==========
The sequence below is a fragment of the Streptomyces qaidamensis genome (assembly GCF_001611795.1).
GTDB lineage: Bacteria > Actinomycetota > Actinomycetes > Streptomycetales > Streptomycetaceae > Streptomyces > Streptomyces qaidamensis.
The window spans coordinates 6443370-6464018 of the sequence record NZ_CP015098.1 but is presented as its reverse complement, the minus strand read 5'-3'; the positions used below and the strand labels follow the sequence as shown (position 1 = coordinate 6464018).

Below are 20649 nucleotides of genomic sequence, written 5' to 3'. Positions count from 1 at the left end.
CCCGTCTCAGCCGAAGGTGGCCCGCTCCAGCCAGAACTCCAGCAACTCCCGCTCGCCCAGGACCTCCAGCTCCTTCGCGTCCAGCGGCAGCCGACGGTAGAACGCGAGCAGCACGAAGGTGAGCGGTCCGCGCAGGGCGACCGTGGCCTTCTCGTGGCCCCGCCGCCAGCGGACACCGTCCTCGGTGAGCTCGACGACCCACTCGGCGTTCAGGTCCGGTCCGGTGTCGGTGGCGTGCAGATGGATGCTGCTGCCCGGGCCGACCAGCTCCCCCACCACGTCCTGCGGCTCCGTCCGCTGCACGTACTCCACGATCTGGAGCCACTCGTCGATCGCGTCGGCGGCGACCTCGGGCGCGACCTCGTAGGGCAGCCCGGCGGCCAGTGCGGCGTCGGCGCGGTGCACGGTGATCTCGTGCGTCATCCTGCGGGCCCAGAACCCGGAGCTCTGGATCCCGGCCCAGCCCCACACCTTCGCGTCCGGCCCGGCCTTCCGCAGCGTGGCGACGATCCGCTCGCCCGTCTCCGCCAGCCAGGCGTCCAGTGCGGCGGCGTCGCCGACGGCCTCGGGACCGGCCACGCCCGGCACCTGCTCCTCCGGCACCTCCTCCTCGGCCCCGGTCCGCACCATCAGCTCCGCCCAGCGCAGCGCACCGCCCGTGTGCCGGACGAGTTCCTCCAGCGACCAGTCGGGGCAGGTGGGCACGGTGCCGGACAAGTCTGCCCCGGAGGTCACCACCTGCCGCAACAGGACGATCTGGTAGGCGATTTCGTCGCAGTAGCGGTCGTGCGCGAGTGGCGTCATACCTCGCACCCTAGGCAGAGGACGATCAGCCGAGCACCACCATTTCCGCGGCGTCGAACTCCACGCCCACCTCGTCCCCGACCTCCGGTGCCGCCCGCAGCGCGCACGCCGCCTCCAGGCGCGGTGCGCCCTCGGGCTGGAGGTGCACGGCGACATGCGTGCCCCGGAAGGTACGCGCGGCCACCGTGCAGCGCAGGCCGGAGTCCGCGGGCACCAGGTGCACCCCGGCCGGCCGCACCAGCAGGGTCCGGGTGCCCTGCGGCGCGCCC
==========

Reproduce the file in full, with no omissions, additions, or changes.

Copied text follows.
The sequence below is a fragment of the Streptomyces qaidamensis genome (assembly GCF_001611795.1).
GTDB lineage: Bacteria > Actinomycetota > Actinomycetes > Streptomycetales > Streptomycetaceae > Streptomyces > Streptomyces qaidamensis.
The window spans coordinates 6443370-6464018 of the sequence record NZ_CP015098.1 but is presented as its reverse complement, the minus strand read 5'-3'; the positions used below and the strand labels follow the sequence as shown (position 1 = coordinate 6464018).

Below are 20649 nucleotides of genomic sequence, written 5' to 3'. Positions count from 1 at the left end.
CCCGTCTCAGCCGAAGGTGGCCCGCTCCAGCCAGAACTCCAGCAACTCCCGCTCGCCCAGGACCTCCAGCTCCTTCGCGTCCAGCGGCAGCCGACGGTAGAACGCGAGCAGCACGAAGGTGAGCGGTCCGCGCAGGGCGACCGTGGCCTTCTCGTGGCCCCGCCGCCAGCGGACACCGTCCTCGGTGAGCTCGACGACCCACTCGGCGTTCAGGTCCGGTCCGGTGTCGGTGGCGTGCAGATGGATGCTGCTGCCCGGGCCGACCAGCTCCCCCACCACGTCCTGCGGCTCCGTCCGCTGCACGTACTCCACGATCTGGAGCCACTCGTCGATCGCGTCGGCGGCGACCTCGGGCGCGACCTCGTAGGGCAGCCCGGCGGCCAGTGCGGCGTCGGCGCGGTGCACGGTGATCTCGTGCGTCATCCTGCGGGCCCAGAACCCGGAGCTCTGGATCCCGGCCCAGCCCCACACCTTCGCGTCCGGCCCGGCCTTCCGCAGCGTGGCGACGATCCGCTCGCCCGTCTCCGCCAGCCAGGCGTCCAGTGCGGCGGCGTCGCCGACGGCCTCGGGACCGGCCACGCCCGGCACCTGCTCCTCCGGCACCTCCTCCTCGGCCCCGGTCCGCACCATCAGCTCCGCCCAGCGCAGCGCACCGCCCGTGTGCCGGACGAGTTCCTCCAGCGACCAGTCGGGGCAGGTGGGCACGGTGCCGGACAAGTCTGCCCCGGAGGTCACCACCTGCCGCAACAGGACGATCTGGTAGGCGATTTCGTCGCAGTAGCGGTCGTGCGCGAGTGGCGTCATACCTCGCACCCTAGGCAGAGGACGATCAGCCGAGCACCACCATTTCCGCGGCGTCGAACTCCACGCCCACCTCGTCCCCGACCTCCGGTGCCGCCCGCAGCGCGCACGCCGCCTCCAGGCGCGGTGCGCCCTCGGGCTGGAGGTGCACGGCGACATGCGTGCCCCGGAAGGTACGCGCGGCCACCGTGCAGCGCAGGCCGGAGTCCGCGGGCACCAGGTGCACCCCGGCCGGCCGCACCAGCAGGGTCCGGGTGCCCTGCGGCGCGCCC